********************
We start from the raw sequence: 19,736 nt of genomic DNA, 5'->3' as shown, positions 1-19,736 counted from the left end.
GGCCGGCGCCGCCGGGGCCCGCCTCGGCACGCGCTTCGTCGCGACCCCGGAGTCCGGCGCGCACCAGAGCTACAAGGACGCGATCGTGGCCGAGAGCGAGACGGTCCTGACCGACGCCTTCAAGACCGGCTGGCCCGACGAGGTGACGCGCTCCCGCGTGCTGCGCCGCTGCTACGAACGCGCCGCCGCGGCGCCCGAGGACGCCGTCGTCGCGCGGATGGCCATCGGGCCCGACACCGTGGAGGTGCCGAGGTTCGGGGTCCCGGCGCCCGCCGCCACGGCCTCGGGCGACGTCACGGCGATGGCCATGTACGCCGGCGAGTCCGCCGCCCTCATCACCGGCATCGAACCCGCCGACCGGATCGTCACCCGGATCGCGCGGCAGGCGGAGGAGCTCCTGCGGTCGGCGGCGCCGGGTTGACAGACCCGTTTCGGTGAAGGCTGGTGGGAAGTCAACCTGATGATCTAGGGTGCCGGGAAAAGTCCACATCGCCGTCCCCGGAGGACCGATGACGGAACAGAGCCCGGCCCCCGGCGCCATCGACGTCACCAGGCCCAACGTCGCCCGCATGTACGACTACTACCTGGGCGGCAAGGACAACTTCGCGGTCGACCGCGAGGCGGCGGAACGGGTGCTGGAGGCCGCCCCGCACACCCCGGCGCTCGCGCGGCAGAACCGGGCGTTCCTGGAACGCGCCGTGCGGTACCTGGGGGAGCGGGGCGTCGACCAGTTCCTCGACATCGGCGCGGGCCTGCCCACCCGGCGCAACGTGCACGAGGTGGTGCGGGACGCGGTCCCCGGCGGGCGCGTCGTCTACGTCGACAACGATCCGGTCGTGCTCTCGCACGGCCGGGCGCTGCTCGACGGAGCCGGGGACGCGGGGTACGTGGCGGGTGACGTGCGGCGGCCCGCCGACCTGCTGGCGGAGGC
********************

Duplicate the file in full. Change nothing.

We start from the raw sequence: 19,736 nt of genomic DNA, 5'->3' as shown, positions 1-19,736 counted from the left end.
GGCCGGCGCCGCCGGGGCCCGCCTCGGCACGCGCTTCGTCGCGACCCCGGAGTCCGGCGCGCACCAGAGCTACAAGGACGCGATCGTGGCCGAGAGCGAGACGGTCCTGACCGACGCCTTCAAGACCGGCTGGCCCGACGAGGTGACGCGCTCCCGCGTGCTGCGCCGCTGCTACGAACGCGCCGCCGCGGCGCCCGAGGACGCCGTCGTCGCGCGGATGGCCATCGGGCCCGACACCGTGGAGGTGCCGAGGTTCGGGGTCCCGGCGCCCGCCGCCACGGCCTCGGGCGACGTCACGGCGATGGCCATGTACGCCGGCGAGTCCGCCGCCCTCATCACCGGCATCGAACCCGCCGACCGGATCGTCACCCGGATCGCGCGGCAGGCGGAGGAGCTCCTGCGGTCGGCGGCGCCGGGTTGACAGACCCGTTTCGGTGAAGGCTGGTGGGAAGTCAACCTGATGATCTAGGGTGCCGGGAAAAGTCCACATCGCCGTCCCCGGAGGACCGATGACGGAACAGAGCCCGGCCCCCGGCGCCATCGACGTCACCAGGCCCAACGTCGCCCGCATGTACGACTACTACCTGGGCGGCAAGGACAACTTCGCGGTCGACCGCGAGGCGGCGGAACGGGTGCTGGAGGCCGCCCCGCACACCCCGGCGCTCGCGCGGCAGAACCGGGCGTTCCTGGAACGCGCCGTGCGGTACCTGGGGGAGCGGGGCGTCGACCAGTTCCTCGACATCGGCGCGGGCCTGCCCACCCGGCGCAACGTGCACGAGGTGGTGCGGGACGCGGTCCCCGGCGGGCGCGTCGTCTACGTCGACAACGATCCGGTCGTGCTCTCGCACGGCCGGGCGCTGCTCGACGGAGCCGGGGACGCGGGGTACGTGGCGGGTGACGTGCGGCGGCCCGCCGACCTGCTGGCGGAGGC